Six months ago, I penned “Goings On…10 Traits Worth Emulating”.  After expressing them, I proceeded to say that it was my intention to drill down on each a bit more “over time”. But, then other priorities emerged!

So, back to the 10 Traits….

  1. Tone at the Top
  2. Add Value
  3. Bring Others with You
  4. Relationships = Retention
  5. Get Over It
  6. The Only People You Should Get Even With are the Ones Who Helped You
  7. The Positive Assumption of a Negative Result
  8. Riding Shotgun
  9. Response-Ability
  10. Quality Time Remaining (QTR)

Previously, I wrote about Tone at the Top but here it is again. Perhaps repeating it is intended primarily for me — to remind me where I was when I first wrote it. My objective is to create a flow for the breakdown of traits a bit more consistently going forward. Interesting that some of us seem to be more productive organizing efforts in predetermined segments of time….daily, weekly, monthly, so it goes.

With that in mind, I have learned that the less something is on a predictable and prescribed schedule, the less likely that I will fit it in to my calendar.  Case in point… the made-for-TV series, Designated Survivor.  I watched the first episodes that were on a regular schedule, but I gave up on it when it switched to an irregular pattern for viewing. Frankly, we all have enough uncertainty to deal with in our lives, but patterns are something worth digging into at a future time. I am currently studying the patterns of some of the most creative people.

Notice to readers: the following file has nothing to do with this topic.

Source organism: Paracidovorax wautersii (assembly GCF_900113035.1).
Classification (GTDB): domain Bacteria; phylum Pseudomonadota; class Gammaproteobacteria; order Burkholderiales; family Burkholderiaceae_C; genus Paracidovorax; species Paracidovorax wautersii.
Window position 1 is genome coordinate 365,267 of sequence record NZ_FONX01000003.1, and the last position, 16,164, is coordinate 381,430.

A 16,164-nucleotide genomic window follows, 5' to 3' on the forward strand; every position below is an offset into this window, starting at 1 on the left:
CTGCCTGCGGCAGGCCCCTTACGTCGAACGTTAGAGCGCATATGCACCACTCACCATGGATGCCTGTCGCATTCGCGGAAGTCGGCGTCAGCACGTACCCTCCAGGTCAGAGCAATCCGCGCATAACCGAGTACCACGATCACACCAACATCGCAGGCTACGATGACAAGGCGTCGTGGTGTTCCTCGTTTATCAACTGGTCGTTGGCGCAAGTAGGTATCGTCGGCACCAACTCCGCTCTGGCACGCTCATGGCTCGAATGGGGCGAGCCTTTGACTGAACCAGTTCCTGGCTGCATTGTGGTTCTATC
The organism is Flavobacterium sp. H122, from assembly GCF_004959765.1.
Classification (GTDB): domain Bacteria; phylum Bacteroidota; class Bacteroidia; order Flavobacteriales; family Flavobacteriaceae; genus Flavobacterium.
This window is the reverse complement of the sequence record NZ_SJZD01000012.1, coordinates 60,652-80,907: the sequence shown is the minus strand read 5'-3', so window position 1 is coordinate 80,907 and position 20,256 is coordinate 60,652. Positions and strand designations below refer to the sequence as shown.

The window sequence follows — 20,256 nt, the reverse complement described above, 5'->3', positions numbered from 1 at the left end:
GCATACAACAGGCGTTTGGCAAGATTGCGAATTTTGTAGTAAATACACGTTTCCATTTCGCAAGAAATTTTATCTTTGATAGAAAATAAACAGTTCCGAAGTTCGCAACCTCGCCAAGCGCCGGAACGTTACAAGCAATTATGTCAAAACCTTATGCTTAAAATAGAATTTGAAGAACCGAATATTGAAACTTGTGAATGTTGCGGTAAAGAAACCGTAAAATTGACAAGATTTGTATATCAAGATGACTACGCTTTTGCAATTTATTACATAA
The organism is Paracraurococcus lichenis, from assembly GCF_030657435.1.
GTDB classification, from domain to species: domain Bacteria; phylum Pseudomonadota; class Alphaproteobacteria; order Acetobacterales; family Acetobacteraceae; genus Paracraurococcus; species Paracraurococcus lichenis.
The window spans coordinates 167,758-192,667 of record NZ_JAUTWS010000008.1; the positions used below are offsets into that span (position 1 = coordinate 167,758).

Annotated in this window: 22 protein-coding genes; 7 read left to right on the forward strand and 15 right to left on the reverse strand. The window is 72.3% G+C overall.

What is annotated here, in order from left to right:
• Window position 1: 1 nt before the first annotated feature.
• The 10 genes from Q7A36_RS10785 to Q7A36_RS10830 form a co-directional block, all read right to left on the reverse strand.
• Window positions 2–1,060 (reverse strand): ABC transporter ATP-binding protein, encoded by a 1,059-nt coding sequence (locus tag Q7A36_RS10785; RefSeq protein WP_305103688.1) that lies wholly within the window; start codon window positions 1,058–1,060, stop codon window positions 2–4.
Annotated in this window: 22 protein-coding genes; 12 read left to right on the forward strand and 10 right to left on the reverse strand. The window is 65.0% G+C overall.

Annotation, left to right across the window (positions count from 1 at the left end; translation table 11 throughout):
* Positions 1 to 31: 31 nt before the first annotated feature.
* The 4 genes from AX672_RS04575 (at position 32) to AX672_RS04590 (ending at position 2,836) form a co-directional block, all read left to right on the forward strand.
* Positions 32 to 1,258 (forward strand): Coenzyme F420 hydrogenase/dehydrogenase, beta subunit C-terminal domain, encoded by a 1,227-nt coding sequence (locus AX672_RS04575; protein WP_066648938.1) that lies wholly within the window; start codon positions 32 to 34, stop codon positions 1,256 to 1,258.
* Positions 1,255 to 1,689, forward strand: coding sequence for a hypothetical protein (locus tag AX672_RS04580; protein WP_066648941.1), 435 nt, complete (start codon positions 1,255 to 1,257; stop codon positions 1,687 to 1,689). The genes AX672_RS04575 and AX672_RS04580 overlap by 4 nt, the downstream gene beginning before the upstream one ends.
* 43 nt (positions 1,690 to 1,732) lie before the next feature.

On to the traits.

1 Tone at the Top

The first job of a leader is to set the tone for “how things are done here”. Lay the firm foundation of an organization on significant ideals that set the tone for the VALUES that are cherished … integrity, honesty, humility, a respect for others, a joyful operating environment and culture of confidence. All this and more — with a warrior’s approach to winning.


No doubt about it this is my favorite trait.  Each day I read The Daily Word and Daily Dharma. This is my personal recommendation to read both every day. The late Eric Butterworth suggested once that you wake up to make up your bed and then make up your mind. These readings both help set that tone.

After I have read these, I write on the top of my daily 3X5 appointment “buck card” the coded letters that remind me of 5 things that are important to me. Somebody once asked me “why don’t you simply have those 5 things printed on your buck cards — that doesn’t work for me. That would deprive me of the process of writing and thinking about what I am writing down. All this happens just after I have showered, shaved and even left my bathroom! This, too, is tone setting for the day’s actions and adventures.

“AV” is always the first thing I write. AV means ADD VALUE and it is my first assignment to myself. Think of it as an attempt to be a somewhat carbon-plus element.

When traveling this “AV” spur reminds me to start adding value with the first person I see and others after that. If it is a housekeeper in a hotel hallway who is also beginning her day, my assignment is to make a “positive deposit” in her self-image account.  Yes, it requires looking for something both encouraging and authentic to say, but there is always something you can say to make a difference.